3

Suppose I call a function which is named as foo.

Sometimes that function foo will give a message such as "Example of error message". If that is the case, then something else should be executed.

This means that I need a way that to read the output of the messages buffer. In particular, I want to define a function bar that calls foo and executes something when foo gives a error:

(defun bar () 
   (foo)
   (if (string-match `"Example of error message"` (minibuffer-output after calling foo))
           then do this)
      else do this thingy). 

When I read the Emacs Documentation, I couldn't find anything that gives the functionality of reading the latest message from the minibuffer.

Any suggestion would be appreciated.

SITUATION FROM THE REAL WORLD:

It seems my post is not clear enough. I will detail it further from the actual situation here. I have the following:

(defun foo () 
   (interactive)
   (evil-goto-mark ?8)
)

Calling the function foo produces the error Marker 8' is not set in this buffer.

If I get that message after calling (evil-goto-mark ?8), I want to call (evil-set-marker ?8) instead. The answer below didn't work in my case, unfortunately.

  • Please rewrite your question to make it clear what you're asking. The reference to abo-abo's answer in the very first line is particularly jarring. – jch May 30 '15 at 23:00
  • 2
    abo-abo's answer should work for you. Try this function: (defun foo () (interactive) (condition-case nil (evil-goto-mark ?8) (error (evil-set-mark ?8)))) – Malabarba May 31 '15 at 0:39
5

The error in question is thrown with user-error, not simply echoed with message.

In your particular case testing the return value of evil-get-marker should work also:

(if (evil-get-marker ?8)
  (evil-goto-mark ?8)
 (evil-set-marker ?8))
  • Very simple and elegant. I really appreciate it, thanks for that! I will try it soon. I didn't knew it was possible to get a false of true output from a function. How did you discover that? – ReneFroger May 31 '15 at 8:57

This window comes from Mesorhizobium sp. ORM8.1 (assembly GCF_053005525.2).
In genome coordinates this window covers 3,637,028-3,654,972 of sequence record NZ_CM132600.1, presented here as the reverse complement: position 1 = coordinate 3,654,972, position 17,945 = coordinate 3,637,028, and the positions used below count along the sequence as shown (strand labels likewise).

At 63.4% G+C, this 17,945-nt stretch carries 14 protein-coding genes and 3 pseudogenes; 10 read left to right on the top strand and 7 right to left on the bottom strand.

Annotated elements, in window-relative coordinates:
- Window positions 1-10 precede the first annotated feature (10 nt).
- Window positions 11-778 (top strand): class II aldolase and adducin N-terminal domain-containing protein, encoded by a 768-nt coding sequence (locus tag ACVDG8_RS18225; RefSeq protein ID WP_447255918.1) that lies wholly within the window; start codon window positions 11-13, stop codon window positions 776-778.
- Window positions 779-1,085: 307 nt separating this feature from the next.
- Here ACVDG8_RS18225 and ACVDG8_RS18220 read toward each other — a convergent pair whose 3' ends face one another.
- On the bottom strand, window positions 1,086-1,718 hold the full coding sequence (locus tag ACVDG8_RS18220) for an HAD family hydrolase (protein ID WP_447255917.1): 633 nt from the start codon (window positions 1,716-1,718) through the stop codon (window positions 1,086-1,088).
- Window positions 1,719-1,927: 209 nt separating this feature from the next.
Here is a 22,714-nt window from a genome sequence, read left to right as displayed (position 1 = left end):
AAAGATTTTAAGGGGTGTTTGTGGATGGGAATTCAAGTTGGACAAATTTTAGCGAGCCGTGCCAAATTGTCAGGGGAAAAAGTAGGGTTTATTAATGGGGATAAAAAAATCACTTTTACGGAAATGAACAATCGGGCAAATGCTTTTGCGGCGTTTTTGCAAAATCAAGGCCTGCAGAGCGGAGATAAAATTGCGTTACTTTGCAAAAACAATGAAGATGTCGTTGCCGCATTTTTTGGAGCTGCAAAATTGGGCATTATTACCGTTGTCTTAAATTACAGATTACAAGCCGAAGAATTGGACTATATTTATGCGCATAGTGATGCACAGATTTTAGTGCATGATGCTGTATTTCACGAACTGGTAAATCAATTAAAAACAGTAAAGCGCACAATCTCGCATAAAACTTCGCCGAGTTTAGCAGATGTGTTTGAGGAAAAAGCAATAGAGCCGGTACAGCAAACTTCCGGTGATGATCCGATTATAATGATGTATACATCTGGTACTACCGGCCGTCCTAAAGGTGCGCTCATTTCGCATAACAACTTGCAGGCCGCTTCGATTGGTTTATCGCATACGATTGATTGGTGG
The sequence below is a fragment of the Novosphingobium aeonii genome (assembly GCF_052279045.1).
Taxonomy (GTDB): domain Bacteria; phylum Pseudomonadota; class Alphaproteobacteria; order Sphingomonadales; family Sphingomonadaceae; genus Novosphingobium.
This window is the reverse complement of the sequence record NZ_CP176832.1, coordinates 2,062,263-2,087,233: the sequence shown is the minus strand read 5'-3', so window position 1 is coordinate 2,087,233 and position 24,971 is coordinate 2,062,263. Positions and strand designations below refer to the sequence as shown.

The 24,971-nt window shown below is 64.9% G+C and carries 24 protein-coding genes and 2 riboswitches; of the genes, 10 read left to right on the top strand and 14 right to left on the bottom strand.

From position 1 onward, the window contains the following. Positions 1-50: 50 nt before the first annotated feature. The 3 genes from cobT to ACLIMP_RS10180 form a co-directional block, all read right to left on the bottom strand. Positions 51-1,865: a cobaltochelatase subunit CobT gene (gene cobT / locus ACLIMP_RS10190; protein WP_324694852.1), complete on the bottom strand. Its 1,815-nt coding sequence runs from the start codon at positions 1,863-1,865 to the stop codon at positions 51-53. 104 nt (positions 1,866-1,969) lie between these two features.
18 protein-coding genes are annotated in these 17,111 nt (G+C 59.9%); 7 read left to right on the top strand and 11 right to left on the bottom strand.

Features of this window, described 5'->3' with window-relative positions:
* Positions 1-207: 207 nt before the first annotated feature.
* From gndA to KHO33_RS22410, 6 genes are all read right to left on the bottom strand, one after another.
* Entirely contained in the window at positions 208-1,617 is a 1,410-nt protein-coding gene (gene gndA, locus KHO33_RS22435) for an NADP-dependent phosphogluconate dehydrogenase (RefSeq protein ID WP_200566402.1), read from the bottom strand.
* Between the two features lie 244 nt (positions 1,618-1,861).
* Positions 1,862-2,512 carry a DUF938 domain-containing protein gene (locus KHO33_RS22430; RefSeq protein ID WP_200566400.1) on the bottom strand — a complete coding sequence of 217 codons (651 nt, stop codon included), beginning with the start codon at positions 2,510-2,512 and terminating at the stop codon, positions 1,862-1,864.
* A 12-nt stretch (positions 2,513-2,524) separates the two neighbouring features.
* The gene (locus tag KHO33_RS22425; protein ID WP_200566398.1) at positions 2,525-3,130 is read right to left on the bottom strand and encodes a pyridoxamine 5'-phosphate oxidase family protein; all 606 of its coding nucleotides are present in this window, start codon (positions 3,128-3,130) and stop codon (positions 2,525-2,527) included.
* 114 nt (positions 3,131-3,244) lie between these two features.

• I read the evil source; evil-get-marker is documented to return nil if there is no such marker, and nil is false. – Tom Regner May 31 '15 at 9:05
  • Clever.. I marked your answer as the right one, because it solved my issue. Thanks for that! – ReneFroger May 31 '15 at 9:21
  • 2
    It solves your problem, but does not answer the question :-) so strictly speaking it is not the correct answer... – Tom Regner May 31 '15 at 9:33
  • 1
    Yes, it does not answer the question as posed. Rene: Please consider editing your question to reflect what you really wanted to know, so the answer fits the question better. That helps others looking for similar help. – Drew May 31 '15 at 18:44
9

No need to read *Messages*. Here's how error handling works in Elisp:

(defun bar ()
  (error "asdf"))

(defun foo ()
  (condition-case e
      (bar)
    (error
     (message "Caught an error: %S" e))))
  • I don't get it. Propably you switched foo and bar here? I would like to execute something in foo. And call foo from bar. and in bar something is executed when foo returns an error message. – ReneFroger May 30 '15 at 21:38
  • Yes, I guess I switched it then. – abo-abo May 30 '15 at 21:46
  • Thanks for your reply, I modified it, but it's not working in my case. The problem is that foo will call another function, but I cannot modify it that it will return an error. I modified my opening post more, to be clear why. – ReneFroger May 30 '15 at 22:16
  • 2
    Rene: You need to read the Elisp manual about handling errors - that's node Handling Errors. I found that by: C-h i, choose Elisp manual, i error S-SPC handl (using Icicles). But even with vanilla Emacs it's not hard to find that node. – Drew May 31 '15 at 1:07
3

If the function your are calling really echoes a message, you can use (current-message).

Return the string currently displayed in the echo area, or nil if none.

Of course, it would be better to issue an error, see other answer for more details on this.

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